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Indian J Gastroenterol. 2011 Jul;30(4):170-4. doi: 10.1007/s12664-011-0111-y. Epub 2011 Jul 23.

Chronic diarrhea and malabsorption due to hypogammaglobulinemia: a report on twelve patients.

Author information

1
Department of Gastroenterology, Sanjay Gandhi Postgraduate Institute of Medical Sciences, Lucknow, India. udayghoshal@gmail.com

Abstract

Hypogammaglobulinemic sprue (HGS), which may predispose to infection, is uncommon. Twelve patients (all men; median age 29 years, 15-50) with HGS (4%) of 296 with chronic small bowel diarrhea and malabsorption syndrome (MAS) during a 10-year period were analyzed. Treatment of HGS was delayed due to misdiagnosis as intestinal tuberculosis (n = 7) and diarrhea-predominant irritable bowel syndrome (n = 1). All had diarrhea and weight loss (median loss 12 Kg). Associated conditions were clubbing, bronchiectasis, and seizure (2 patients each), and hypothyroidism (n = 1). Laboratory parameters were urinary D-xylose median 0.46 g/5 g/5 h (range 0.2-1.6; normal ≥ 1), fecal fat 11.9 g/day (3.8-16.7; normal ≤ 7 g), serum IgA, IgG, and IgM: 23.5 mg/dL (17-114; normal 90-450), 584 mg/dL (145-1051; normal 800-1800), and 23 (0-40.3; normal 60-280). IgA, IgG, and IgM were low in 10, 10, and 11, respectively. Duodenal biopsy was normal in 6 patients and showed partial villous atrophy in 6 and nodular lymphoid hyperplasia in two. Associated infections were giardiasis (n = 1), disseminated strongyloidiasis (1), small intestinal bacterial overgrowth (3), septicemia (2), and septic arthritis (1). Two patients died of sepsis, five are well on immunoglobulin and specific anti-infective treatment, and five are lost to follow up. Approximately 4% patients with MAS have hypogammaglobulinemia, which is often associated with infection and is diagnosed late.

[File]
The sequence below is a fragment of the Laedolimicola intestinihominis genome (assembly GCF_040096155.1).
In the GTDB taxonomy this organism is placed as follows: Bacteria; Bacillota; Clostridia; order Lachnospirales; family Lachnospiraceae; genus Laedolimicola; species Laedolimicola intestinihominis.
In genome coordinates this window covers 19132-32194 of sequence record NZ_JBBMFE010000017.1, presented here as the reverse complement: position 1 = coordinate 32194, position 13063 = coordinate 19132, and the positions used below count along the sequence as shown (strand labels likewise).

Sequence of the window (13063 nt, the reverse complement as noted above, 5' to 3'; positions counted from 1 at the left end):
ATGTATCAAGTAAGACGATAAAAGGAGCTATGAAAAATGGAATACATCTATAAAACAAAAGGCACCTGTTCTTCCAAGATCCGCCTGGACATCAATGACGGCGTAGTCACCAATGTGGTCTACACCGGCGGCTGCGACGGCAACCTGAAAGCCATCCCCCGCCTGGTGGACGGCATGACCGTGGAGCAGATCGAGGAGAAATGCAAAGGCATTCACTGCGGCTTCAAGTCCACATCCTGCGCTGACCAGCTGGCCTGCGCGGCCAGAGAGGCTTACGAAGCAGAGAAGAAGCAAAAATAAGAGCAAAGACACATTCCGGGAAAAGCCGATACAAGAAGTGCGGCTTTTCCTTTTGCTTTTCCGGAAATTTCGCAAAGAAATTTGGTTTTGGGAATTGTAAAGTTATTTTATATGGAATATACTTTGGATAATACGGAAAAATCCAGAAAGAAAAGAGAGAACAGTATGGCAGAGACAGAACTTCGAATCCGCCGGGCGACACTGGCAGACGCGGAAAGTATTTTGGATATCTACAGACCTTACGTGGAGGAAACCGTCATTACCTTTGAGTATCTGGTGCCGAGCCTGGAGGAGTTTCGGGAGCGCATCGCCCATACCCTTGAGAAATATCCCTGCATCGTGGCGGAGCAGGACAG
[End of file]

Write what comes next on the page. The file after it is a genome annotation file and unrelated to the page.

PMID:
21785992
DOI:
10.1007/s12664-011-0111-y
[Indexed for MEDLINE]

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